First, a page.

How Will Events Unfold?
Whether Peak Oil is on top of us now, or we have a few more years before the downturn, I think it is a problem that we will soon face. I believe that those born in the 1990’s and beyond – like my kids – will grow up in a world of declining energy resources. And because like most parents I am deeply concerned about my children’s futures, I am deeply concerned about the ramifications of Peak Oil.
We know the horror stories: Billions dead as oil depletes. Chaos. The aftermath of Hurricane Katrina played out on a worldwide scale. Many rational people are anticipating this scenario. (In case you are completely unfamiliar with the massive die-off arguments, spend some time at Die Off or Life after the Oil Crash).
Even though I understand the reasoning, my mind just won’t accept the scenario in which billions die. And I would add that I think some people toss those scenarios around pretty casually, without really reflecting on the horror of what it would mean if a billion plus people died of starvation. Look at your family, imagine them starving, and then imagine this playing out on a horrific scale. Then maybe we can get past the casual talk of billions dying off.
Not a day goes by that I am not thinking about how this is all going to play out. A lot of variables are going to come into play. How much time do we have? Will our political leaders wake up in time and pass energy legislation that truly helps to mitigate falling production? Will production plateau for a few years and then decline, or will it peak sharply and decline at 5% or more each year? Will we see a totally unanticipated technology breakthrough? But for me, I think the most important question is: How fast can we change?
I drive a car that gets 50 mpg, and I don’t drive it that many miles a year. My family will tell you that I keep the house too hot in the summer and too cold in the winter. In fact, I almost always wear a jacket in the house during the winter. I am obsessive over our programmable thermostat; I don’t want energy wasted when nobody is home. My direct fossil fuel usage is maybe 25% of the average usage for the U.S., and well less than the average for the U.K. (Indirect usage – like fossil fuels to produce the food I eat – is much harder to estimate, but one way I minimize this is by minimizing the meat in my diet).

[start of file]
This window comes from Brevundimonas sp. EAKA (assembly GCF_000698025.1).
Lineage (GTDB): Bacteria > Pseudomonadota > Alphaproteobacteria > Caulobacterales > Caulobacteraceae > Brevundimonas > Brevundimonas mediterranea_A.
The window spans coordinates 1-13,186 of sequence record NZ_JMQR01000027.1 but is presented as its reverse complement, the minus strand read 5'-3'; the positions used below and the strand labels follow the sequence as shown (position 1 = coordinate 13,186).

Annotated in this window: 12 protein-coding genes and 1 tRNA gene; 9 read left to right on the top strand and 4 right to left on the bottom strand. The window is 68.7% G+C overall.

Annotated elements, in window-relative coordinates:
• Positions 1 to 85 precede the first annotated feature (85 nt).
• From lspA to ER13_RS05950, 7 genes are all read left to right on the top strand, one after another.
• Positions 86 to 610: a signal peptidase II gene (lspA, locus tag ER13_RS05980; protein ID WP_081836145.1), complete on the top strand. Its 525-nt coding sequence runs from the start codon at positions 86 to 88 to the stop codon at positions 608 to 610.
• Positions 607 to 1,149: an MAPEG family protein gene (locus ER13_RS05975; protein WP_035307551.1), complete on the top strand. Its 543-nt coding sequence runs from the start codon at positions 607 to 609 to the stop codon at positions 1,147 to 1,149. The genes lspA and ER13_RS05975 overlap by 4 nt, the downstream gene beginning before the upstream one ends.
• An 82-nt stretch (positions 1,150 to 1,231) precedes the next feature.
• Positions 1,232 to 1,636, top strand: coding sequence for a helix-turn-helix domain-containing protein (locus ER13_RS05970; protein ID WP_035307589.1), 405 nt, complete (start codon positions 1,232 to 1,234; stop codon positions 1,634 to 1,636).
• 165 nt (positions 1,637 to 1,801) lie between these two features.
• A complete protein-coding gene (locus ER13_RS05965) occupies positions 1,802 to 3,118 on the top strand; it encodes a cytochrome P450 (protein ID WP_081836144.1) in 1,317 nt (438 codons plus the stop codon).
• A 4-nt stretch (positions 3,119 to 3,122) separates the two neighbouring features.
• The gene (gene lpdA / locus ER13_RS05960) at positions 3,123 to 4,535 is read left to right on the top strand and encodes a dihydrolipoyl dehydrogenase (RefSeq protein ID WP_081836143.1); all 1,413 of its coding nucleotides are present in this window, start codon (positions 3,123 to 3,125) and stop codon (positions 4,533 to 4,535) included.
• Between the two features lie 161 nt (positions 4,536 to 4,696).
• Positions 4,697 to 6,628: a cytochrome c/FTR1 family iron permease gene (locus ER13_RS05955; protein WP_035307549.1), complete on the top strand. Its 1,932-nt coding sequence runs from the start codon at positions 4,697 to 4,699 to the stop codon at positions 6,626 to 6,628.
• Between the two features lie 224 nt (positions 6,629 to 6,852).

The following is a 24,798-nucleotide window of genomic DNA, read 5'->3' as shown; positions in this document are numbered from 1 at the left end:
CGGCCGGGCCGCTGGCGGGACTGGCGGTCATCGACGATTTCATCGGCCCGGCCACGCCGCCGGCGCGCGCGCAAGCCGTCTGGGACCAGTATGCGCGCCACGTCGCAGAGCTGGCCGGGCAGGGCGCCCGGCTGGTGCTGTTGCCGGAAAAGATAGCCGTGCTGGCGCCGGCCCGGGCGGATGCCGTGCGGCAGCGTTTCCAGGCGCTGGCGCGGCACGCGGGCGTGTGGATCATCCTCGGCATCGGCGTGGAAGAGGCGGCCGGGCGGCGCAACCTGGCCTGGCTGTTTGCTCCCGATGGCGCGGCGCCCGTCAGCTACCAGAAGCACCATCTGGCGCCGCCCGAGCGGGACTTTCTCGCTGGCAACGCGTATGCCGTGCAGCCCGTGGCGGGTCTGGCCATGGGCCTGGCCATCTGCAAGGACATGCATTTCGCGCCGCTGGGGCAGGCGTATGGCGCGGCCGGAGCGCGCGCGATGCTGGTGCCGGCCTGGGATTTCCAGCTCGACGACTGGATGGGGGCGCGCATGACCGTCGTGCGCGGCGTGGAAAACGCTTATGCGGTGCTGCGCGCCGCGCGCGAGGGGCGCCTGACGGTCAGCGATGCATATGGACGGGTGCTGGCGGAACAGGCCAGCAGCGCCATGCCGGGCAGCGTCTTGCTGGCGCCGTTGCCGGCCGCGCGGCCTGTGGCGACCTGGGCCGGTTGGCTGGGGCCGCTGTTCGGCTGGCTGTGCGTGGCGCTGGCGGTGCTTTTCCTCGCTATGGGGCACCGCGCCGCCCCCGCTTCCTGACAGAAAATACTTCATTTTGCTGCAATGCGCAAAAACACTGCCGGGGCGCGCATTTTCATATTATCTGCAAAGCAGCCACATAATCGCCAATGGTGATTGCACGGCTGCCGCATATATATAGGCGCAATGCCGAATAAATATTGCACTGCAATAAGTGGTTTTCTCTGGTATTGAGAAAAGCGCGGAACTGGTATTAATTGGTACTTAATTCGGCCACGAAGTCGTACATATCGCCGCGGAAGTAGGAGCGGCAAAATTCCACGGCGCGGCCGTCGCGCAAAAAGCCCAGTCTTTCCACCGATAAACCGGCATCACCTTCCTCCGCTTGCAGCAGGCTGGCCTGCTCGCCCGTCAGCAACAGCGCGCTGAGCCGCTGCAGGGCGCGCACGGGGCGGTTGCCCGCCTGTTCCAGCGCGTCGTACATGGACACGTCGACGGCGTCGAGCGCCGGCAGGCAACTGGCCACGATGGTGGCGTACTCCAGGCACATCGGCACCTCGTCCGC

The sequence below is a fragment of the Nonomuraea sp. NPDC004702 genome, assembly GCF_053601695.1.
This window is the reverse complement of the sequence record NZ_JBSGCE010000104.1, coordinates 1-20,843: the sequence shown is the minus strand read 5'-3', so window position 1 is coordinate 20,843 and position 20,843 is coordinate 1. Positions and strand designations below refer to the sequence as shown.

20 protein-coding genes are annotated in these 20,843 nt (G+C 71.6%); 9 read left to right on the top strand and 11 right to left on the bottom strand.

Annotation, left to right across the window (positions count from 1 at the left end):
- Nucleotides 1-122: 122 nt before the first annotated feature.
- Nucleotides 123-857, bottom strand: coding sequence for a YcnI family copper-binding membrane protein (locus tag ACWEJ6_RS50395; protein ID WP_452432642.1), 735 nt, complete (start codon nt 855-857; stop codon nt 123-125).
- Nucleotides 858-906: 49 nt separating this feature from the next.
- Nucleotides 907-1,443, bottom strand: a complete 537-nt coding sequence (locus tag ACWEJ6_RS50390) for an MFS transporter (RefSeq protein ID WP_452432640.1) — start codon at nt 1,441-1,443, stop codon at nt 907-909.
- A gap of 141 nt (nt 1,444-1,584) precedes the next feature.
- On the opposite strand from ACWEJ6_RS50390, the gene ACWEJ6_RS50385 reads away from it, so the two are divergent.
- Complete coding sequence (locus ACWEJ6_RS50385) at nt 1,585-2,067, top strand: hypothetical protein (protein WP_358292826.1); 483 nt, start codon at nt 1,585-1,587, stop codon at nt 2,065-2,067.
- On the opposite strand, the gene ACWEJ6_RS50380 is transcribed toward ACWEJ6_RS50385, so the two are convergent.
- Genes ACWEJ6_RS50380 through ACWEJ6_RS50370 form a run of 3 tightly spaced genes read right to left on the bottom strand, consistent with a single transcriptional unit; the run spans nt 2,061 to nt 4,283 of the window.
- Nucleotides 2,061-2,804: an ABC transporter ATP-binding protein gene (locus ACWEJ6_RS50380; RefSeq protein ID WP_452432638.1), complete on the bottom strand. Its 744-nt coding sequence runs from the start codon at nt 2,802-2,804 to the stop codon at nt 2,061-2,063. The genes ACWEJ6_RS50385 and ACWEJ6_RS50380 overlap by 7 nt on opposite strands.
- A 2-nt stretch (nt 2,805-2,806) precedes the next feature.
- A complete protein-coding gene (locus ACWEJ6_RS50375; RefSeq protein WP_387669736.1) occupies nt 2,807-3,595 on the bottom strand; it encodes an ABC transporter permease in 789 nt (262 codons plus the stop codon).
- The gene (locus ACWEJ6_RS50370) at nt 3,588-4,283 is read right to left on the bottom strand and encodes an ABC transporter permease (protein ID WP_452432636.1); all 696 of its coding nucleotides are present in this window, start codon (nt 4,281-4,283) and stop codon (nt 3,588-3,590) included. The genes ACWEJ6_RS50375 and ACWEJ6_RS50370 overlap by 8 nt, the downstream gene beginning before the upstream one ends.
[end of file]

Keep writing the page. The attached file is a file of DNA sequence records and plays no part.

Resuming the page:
I don’t behave like this because I am cheap. (Don’t ask my wife about that). I try to minimize my fossil fuel usage because 1). I want to be prepared to make do with less in the near future; 2). I want to know just how low I can reasonably go if things get really bad; 3). I am aware of the negative environmental externalities of using fossil fuels; and 4). I want to set a good example. But if the stakes were high, could I cut my direct fossil fuel usage even more than I already have? Yes, I think I could still cut it in half. I have given a lot of thought to what I would do if the gas stations were out of fuel tomorrow. It wouldn’t be a fun exercise. But I don’t think it would be immediately life-threatening either.